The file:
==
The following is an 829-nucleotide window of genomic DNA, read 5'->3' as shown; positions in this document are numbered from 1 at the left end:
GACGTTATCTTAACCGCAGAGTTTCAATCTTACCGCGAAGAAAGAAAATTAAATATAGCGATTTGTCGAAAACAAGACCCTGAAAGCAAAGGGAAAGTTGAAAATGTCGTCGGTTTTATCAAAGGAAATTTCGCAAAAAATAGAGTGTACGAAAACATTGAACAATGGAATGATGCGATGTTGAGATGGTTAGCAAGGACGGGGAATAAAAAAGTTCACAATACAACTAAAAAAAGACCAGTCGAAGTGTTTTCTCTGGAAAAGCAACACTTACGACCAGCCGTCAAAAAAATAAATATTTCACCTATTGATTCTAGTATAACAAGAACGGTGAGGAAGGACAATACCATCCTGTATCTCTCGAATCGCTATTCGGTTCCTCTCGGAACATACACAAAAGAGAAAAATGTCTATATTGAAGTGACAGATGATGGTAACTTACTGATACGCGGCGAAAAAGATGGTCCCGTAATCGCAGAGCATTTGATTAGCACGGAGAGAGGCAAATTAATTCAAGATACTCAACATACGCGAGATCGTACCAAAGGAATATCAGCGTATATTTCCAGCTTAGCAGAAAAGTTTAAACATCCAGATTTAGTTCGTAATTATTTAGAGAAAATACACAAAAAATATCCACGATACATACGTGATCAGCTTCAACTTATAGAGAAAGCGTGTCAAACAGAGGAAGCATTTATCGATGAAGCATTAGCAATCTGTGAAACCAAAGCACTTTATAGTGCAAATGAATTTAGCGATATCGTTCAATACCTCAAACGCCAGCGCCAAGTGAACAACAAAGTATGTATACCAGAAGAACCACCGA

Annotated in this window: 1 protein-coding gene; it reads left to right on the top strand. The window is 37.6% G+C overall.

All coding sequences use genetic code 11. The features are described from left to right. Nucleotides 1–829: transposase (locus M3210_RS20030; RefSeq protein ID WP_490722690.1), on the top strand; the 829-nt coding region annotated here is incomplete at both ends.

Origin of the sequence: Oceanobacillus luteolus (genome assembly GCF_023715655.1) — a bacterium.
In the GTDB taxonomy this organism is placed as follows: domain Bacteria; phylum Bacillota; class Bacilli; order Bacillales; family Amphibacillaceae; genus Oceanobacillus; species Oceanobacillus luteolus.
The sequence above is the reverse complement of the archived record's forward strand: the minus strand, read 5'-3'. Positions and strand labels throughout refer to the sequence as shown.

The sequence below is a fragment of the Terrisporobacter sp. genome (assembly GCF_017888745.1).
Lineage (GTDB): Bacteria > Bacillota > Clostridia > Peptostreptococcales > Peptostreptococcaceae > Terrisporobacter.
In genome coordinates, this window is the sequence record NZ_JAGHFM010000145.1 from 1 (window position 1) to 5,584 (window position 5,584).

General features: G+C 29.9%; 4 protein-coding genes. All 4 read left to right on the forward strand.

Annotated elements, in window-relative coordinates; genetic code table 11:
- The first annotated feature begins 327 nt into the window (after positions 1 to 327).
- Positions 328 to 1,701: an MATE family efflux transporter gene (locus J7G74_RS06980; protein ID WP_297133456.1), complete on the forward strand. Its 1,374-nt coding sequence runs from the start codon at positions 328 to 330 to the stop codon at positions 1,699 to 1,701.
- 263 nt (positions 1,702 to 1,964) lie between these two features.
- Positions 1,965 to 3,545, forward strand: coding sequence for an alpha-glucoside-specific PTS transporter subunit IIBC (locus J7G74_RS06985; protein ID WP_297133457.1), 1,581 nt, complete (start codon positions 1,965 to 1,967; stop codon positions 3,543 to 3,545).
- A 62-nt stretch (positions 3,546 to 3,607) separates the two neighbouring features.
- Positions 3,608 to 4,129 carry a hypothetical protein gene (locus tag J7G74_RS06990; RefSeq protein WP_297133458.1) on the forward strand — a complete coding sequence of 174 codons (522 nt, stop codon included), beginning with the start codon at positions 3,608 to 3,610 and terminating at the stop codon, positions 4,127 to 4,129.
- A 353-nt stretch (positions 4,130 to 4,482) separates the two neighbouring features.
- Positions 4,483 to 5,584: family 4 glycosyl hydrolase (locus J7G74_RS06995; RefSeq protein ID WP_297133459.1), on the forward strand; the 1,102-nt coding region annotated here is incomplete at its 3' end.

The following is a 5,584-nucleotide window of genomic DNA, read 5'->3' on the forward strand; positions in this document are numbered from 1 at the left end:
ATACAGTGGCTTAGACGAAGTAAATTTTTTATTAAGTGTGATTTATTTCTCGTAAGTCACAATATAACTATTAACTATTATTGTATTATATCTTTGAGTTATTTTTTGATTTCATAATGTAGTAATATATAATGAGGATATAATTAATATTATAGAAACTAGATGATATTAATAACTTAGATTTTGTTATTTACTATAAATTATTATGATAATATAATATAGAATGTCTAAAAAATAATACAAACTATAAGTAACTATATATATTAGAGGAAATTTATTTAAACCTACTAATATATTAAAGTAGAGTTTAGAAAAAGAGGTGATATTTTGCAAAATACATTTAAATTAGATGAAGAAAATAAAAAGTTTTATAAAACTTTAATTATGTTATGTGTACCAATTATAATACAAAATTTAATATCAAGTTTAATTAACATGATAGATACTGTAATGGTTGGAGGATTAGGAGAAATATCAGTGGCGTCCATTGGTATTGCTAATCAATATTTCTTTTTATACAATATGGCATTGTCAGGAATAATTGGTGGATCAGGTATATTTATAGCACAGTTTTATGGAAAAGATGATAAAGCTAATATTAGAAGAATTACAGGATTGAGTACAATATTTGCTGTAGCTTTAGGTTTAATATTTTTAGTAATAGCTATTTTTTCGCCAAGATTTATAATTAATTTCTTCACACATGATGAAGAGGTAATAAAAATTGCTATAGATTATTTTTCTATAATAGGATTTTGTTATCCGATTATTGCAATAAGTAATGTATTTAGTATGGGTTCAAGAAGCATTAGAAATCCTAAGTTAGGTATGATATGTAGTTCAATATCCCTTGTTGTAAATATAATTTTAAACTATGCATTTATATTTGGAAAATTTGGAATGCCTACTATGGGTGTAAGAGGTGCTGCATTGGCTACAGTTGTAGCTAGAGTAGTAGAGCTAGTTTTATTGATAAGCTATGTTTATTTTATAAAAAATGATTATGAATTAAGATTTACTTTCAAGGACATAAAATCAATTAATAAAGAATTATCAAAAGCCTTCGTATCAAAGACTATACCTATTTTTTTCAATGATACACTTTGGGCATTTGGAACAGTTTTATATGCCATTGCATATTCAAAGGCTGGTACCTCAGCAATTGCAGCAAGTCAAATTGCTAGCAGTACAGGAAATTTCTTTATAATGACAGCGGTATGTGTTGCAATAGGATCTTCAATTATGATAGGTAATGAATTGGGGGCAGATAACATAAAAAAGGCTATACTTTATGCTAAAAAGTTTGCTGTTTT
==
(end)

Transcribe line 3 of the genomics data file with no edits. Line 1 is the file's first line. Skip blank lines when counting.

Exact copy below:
Annotated in this window: 1 protein-coding gene; it reads left to right on the top strand. The window is 37.6% G+C overall.